“All unions are based on falsehood.”
Madonna in a Fur Coat from Turkish author Sabahattin Ali, set partly in 1920s Berlin, is the story of a doomed love affair. The novel begins in Ankara when our narrator, a young unemployed bank clerk, meets an old classmate who offers him a job. Desperate, the young man swallows his pride and finds himself sharing an office with a German translator named Raif Efendi. Efendi is mild mannered, quiet and, in the eyes of the narrator, boring and uninteresting:
I’d come to despair of this tiresome blank of a man who sat so lifelessly across from me, endlessly translating, unless he was reading the German novel he’d tucked away in his drawer. He was, I thought, too timid to ever dare to explore his soul, let alone express it. He had, I thought, no more life inside him than a plant.
The narrator isn’t the only one to have a low opinion of Efendi. Efendi is treated badly by everyone in the office, and although Efendi is a good worker (managing to keep deadlines with frequent bouts of illness), even the boss picks him out for special ridicule, and then one day an incident occurs which causes the narrator to revise his opinion of Efendi.
From that day on, I took an intense interest in every thing Raif Efendi did, no matter how trivial or absurd. Eager to know more about his true identity, I seized every opportunity to speak to him.
Eventually the narrator is invited to Efendi’s home, but still Efendi’s secrets remain elusive. Just as Efendi is belittled and humiliated at work, he holds the same position at home, in spite of the fact that his wages support his large extended family. The narrator knows that there’s more to Efendi than meets the eye–there’s some deep sadness and yet Efendi seems somehow above the emotions of his humble circumstances.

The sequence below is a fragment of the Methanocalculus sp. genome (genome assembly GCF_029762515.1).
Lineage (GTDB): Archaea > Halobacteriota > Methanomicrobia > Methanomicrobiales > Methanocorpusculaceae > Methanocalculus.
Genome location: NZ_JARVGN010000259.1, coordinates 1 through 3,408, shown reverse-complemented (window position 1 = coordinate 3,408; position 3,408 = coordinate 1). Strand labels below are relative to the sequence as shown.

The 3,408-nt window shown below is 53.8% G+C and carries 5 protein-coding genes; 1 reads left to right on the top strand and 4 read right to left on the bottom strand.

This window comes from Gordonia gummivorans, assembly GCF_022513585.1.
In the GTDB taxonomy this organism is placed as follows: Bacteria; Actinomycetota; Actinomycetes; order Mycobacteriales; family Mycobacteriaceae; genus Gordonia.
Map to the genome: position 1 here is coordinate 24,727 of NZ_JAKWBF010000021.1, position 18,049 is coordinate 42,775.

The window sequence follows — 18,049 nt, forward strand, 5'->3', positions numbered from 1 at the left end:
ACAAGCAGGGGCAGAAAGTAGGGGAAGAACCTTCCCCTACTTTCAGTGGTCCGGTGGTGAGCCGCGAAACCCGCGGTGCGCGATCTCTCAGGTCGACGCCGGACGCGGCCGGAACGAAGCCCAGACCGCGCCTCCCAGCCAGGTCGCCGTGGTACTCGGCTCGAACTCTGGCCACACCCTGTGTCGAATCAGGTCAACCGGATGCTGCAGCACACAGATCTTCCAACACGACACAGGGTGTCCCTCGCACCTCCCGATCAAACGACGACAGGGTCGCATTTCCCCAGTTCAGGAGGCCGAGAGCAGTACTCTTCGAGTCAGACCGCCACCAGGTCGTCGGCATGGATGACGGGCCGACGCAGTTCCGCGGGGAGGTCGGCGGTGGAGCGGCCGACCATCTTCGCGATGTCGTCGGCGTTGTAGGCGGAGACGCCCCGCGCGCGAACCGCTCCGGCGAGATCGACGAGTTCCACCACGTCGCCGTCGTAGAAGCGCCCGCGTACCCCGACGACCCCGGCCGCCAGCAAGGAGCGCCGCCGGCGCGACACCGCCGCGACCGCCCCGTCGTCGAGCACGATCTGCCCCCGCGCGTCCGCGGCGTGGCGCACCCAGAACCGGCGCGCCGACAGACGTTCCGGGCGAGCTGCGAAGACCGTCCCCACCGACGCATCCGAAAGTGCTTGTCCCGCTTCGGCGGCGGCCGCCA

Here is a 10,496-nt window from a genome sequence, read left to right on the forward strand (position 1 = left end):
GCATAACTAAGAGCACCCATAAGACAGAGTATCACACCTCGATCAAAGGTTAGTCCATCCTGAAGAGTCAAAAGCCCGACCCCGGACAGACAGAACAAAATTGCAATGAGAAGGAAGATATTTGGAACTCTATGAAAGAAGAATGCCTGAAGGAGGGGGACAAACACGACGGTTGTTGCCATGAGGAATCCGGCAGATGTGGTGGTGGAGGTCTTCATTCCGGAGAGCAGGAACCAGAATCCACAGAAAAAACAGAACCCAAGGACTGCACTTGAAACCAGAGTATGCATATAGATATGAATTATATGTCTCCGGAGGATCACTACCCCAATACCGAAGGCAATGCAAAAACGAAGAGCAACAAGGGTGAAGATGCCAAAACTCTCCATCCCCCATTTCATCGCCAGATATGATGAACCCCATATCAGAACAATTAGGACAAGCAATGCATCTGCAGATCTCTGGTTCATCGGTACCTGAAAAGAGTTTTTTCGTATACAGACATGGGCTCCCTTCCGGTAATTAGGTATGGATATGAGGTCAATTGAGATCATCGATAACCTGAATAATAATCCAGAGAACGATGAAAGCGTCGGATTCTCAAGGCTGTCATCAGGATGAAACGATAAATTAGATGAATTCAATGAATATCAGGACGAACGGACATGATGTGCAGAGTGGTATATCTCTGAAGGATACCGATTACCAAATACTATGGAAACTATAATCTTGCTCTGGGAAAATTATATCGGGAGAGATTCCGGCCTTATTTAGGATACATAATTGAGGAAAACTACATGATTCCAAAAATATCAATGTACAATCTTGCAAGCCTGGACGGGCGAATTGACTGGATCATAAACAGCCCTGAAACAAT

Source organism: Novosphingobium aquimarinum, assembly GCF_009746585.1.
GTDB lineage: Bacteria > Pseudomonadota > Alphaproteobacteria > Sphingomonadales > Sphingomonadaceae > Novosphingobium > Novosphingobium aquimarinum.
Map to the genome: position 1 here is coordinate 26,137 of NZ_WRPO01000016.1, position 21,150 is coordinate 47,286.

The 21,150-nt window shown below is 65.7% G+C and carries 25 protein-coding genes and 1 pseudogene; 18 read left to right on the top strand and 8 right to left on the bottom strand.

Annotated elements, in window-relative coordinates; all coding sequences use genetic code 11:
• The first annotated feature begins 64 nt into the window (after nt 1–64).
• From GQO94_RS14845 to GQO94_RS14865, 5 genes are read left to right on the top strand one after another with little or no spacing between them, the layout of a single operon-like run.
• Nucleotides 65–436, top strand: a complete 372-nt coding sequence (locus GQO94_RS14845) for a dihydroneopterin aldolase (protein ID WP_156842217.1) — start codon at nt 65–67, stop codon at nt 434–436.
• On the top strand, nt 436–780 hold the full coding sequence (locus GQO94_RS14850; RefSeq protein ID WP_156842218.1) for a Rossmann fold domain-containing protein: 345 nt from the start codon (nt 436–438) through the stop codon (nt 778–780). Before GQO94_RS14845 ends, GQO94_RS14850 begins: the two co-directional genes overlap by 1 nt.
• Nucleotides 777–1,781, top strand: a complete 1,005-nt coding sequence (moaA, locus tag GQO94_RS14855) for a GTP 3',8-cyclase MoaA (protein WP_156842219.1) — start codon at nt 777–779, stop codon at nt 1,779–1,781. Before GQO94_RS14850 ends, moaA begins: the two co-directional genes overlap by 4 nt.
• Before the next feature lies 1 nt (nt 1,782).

Part of the story is told through Efendi’s notebook, and this section takes us to 1920s Berlin when Efendi, as a young man, is sent by his wealthy father to learn the soap industry in Germany. Here Efendi, torn between duty and desire, meets and is bewitched by, Maria, the “Madonna in a Fur Coat,” a young artist who has very definite ideas about men and relationships.
This is a romantic story, and regular readers of this blog, know that I am not keen on romance. I struggled at times with two characters who seem determined to be miserable, but don’t let me put you off; I still appreciated the novel. Scrape away the doomed romance, and for this reader, the novel is about power. At the beginning of the novel, the narrator, who’s in desperate need of a job, silently acknowledges that he must listen to his old friend wax on about his success as this is all a power play. Similarly, Efendi is a powerless person throughout the entire novel; he’s certainly not made of the sort of material we normally consider for a romantic hero. Efendi is ‘manhandled’ by his landlady and accepts whatever Maria demands
Artist/singer Maria sets the terms of her affair with Efendi from day one, telling him,
“This all ends the moment you want something from me. You can’t ask for anything … Anything-do you hear?” It was almost as if she were arguing with a faceless enemy, for now, as she continued, her voice was thick with anger. “Do you know why I hate you? You and every other man in the world? Because you ask so much of us, as if it were your natural right.”
It’s a painful affair with Efendi and Maria both feeling the lack of something they cannot define. Possession does not bring satisfaction but only distance:
How painful it is, after thinking that a woman has given us everything, to see that in truth she has given us nothing–to see that instead of having drawn her closer, she is farther away than ever!
In some ways Madonna in a Fur Coat reminded me of Graham Greene’s The End of the Affair. The novel was first published in Turkey in 1943. Sabahattin Ali (1907-1948) was killed trying to cross the Bulgarian border.
Translated by Maureen Freely and Alexander Dawe.